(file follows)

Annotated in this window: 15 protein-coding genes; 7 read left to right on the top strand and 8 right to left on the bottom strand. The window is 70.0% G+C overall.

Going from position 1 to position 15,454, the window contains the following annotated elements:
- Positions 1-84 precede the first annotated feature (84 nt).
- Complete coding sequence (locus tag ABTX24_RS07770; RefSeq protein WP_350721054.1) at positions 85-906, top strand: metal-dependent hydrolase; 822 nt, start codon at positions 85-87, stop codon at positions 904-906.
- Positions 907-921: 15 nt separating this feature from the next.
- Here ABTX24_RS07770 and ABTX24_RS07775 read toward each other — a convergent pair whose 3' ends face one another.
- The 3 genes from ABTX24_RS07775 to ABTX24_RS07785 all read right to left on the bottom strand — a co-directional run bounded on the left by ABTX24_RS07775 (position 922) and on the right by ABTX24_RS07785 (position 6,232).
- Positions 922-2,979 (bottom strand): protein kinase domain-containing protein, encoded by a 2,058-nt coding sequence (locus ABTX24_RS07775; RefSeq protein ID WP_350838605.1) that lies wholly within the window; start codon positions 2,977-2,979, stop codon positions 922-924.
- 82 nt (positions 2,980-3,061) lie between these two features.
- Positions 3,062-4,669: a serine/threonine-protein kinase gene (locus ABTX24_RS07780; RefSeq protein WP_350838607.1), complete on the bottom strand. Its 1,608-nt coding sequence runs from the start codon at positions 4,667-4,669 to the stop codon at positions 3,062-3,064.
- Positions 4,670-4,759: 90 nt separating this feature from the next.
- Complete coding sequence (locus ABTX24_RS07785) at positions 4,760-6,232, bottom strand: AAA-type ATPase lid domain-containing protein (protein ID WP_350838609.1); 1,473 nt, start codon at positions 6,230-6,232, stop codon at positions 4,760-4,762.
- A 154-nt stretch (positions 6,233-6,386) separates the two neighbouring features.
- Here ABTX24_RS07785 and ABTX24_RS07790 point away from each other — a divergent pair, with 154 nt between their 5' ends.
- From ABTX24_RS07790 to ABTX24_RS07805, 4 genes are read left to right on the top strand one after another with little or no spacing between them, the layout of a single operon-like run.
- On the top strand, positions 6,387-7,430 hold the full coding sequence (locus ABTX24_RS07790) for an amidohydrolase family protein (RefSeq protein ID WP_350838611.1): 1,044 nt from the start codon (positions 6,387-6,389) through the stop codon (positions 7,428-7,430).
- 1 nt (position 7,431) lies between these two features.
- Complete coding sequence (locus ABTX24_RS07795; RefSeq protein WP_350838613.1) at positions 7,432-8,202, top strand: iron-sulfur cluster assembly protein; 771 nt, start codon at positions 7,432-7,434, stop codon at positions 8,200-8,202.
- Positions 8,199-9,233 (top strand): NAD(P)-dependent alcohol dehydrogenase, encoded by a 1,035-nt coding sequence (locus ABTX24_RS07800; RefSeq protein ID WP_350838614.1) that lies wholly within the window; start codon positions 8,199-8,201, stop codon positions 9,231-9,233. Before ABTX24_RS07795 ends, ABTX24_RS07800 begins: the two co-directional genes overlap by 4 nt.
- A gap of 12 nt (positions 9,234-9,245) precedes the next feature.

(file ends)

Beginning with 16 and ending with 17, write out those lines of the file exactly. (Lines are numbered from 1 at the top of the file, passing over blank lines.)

- On the top strand, positions 6,387-7,430 hold the full coding sequence (locus ABTX24_RS07790) for an amidohydrolase family protein (RefSeq protein ID WP_350838611.1): 1,044 nt from the start codon (positions 6,387-6,389) through the stop codon (positions 7,428-7,430).
- 1 nt (position 7,431) lies between these two features.